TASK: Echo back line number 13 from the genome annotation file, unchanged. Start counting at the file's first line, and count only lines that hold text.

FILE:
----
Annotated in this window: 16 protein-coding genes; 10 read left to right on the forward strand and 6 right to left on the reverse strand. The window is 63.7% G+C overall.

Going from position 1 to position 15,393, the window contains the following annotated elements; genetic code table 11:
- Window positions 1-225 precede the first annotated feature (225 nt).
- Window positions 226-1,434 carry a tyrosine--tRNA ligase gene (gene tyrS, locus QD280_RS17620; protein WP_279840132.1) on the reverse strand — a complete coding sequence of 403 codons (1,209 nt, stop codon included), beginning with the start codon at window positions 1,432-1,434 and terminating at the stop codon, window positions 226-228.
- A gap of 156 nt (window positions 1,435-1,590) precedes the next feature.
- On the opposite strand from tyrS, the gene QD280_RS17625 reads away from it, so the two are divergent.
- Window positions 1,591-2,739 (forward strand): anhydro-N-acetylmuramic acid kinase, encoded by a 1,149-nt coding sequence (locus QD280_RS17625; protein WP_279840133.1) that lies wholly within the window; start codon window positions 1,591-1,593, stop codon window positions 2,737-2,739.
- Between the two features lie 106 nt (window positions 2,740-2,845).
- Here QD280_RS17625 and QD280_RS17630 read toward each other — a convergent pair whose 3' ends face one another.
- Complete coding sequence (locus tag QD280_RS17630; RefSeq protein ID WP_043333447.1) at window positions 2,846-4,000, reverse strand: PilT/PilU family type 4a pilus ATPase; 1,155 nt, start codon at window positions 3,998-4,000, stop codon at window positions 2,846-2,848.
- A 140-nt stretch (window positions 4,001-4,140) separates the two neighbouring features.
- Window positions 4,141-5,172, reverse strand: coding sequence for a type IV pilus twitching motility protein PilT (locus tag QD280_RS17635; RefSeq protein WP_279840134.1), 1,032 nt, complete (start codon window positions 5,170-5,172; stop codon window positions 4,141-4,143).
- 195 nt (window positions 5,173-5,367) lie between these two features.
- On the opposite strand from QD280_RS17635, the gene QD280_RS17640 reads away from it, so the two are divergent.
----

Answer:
- 195 nt (window positions 5,173-5,367) lie between these two features.